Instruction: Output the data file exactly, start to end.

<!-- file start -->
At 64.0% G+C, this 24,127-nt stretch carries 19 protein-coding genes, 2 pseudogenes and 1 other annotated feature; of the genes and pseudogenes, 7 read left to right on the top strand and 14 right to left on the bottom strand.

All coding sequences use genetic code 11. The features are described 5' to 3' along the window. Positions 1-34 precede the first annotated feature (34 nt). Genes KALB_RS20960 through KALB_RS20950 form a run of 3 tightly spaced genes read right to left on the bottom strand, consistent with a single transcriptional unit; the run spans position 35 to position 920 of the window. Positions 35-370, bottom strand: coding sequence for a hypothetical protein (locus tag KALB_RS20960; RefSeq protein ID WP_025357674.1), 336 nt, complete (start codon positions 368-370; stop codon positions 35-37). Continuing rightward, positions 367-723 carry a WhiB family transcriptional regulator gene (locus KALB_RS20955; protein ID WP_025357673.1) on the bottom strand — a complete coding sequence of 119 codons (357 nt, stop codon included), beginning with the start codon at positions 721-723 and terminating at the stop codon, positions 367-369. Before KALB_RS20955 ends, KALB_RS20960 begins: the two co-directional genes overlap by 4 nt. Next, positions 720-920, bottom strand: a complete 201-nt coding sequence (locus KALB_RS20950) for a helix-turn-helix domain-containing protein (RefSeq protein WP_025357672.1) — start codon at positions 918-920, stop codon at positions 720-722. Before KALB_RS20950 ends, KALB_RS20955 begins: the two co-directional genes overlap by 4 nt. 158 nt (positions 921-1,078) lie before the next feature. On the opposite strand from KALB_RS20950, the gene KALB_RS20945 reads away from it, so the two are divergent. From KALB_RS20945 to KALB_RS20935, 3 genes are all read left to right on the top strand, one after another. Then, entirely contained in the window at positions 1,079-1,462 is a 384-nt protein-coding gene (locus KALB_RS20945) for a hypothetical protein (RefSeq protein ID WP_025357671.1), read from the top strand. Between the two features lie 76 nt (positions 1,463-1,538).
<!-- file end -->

At 64.0% G+C, this 24,127-nt stretch carries 19 protein-coding genes, 2 pseudogenes and 1 other annotated feature; of the genes and pseudogenes, 7 read left to right on the top strand and 14 right to left on the bottom strand.

All coding sequences use genetic code 11. The features are described 5' to 3' along the window. Positions 1-34 precede the first annotated feature (34 nt). Genes KALB_RS20960 through KALB_RS20950 form a run of 3 tightly spaced genes read right to left on the bottom strand, consistent with a single transcriptional unit; the run spans position 35 to position 920 of the window. Positions 35-370, bottom strand: coding sequence for a hypothetical protein (locus tag KALB_RS20960; RefSeq protein ID WP_025357674.1), 336 nt, complete (start codon positions 368-370; stop codon positions 35-37). Continuing rightward, positions 367-723 carry a WhiB family transcriptional regulator gene (locus KALB_RS20955; protein ID WP_025357673.1) on the bottom strand — a complete coding sequence of 119 codons (357 nt, stop codon included), beginning with the start codon at positions 721-723 and terminating at the stop codon, positions 367-369. Before KALB_RS20955 ends, KALB_RS20960 begins: the two co-directional genes overlap by 4 nt. Next, positions 720-920, bottom strand: a complete 201-nt coding sequence (locus KALB_RS20950) for a helix-turn-helix domain-containing protein (RefSeq protein WP_025357672.1) — start codon at positions 918-920, stop codon at positions 720-722. Before KALB_RS20950 ends, KALB_RS20955 begins: the two co-directional genes overlap by 4 nt. 158 nt (positions 921-1,078) lie before the next feature. On the opposite strand from KALB_RS20950, the gene KALB_RS20945 reads away from it, so the two are divergent. From KALB_RS20945 to KALB_RS20935, 3 genes are all read left to right on the top strand, one after another. Then, entirely contained in the window at positions 1,079-1,462 is a 384-nt protein-coding gene (locus KALB_RS20945) for a hypothetical protein (RefSeq protein ID WP_025357671.1), read from the top strand. Between the two features lie 76 nt (positions 1,463-1,538).